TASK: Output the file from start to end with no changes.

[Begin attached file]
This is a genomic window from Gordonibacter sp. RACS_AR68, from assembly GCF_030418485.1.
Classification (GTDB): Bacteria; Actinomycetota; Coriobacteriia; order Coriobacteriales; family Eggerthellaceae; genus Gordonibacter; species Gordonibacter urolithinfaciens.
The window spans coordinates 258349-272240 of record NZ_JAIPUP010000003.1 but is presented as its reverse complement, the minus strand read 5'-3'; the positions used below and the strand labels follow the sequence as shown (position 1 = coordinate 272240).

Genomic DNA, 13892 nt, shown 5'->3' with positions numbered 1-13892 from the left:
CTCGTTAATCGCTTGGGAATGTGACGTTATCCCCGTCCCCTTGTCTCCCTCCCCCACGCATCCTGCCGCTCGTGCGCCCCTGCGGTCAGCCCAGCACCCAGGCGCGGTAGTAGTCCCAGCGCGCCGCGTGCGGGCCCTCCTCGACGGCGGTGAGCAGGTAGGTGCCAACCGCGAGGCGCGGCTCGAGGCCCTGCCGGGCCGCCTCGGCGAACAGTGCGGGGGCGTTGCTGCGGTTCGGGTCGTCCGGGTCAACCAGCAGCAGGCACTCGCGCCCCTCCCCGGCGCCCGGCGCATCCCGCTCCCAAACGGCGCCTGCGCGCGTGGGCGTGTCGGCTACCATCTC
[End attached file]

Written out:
This is a genomic window from Gordonibacter sp. RACS_AR68, from assembly GCF_030418485.1.
Classification (GTDB): Bacteria; Actinomycetota; Coriobacteriia; order Coriobacteriales; family Eggerthellaceae; genus Gordonibacter; species Gordonibacter urolithinfaciens.
The window spans coordinates 258349-272240 of record NZ_JAIPUP010000003.1 but is presented as its reverse complement, the minus strand read 5'-3'; the positions used below and the strand labels follow the sequence as shown (position 1 = coordinate 272240).

Genomic DNA, 13892 nt, shown 5'->3' with positions numbered 1-13892 from the left:
CTCGTTAATCGCTTGGGAATGTGACGTTATCCCCGTCCCCTTGTCTCCCTCCCCCACGCATCCTGCCGCTCGTGCGCCCCTGCGGTCAGCCCAGCACCCAGGCGCGGTAGTAGTCCCAGCGCGCCGCGTGCGGGCCCTCCTCGACGGCGGTGAGCAGGTAGGTGCCAACCGCGAGGCGCGGCTCGAGGCCCTGCCGGGCCGCCTCGGCGAACAGTGCGGGGGCGTTGCTGCGGTTCGGGTCGTCCGGGTCAACCAGCAGCAGGCACTCGCGCCCCTCCCCGGCGCCCGGCGCATCCCGCTCCCAAACGGCGCCTGCGCGCGTGGGCGTGTCGGCTACCATCTC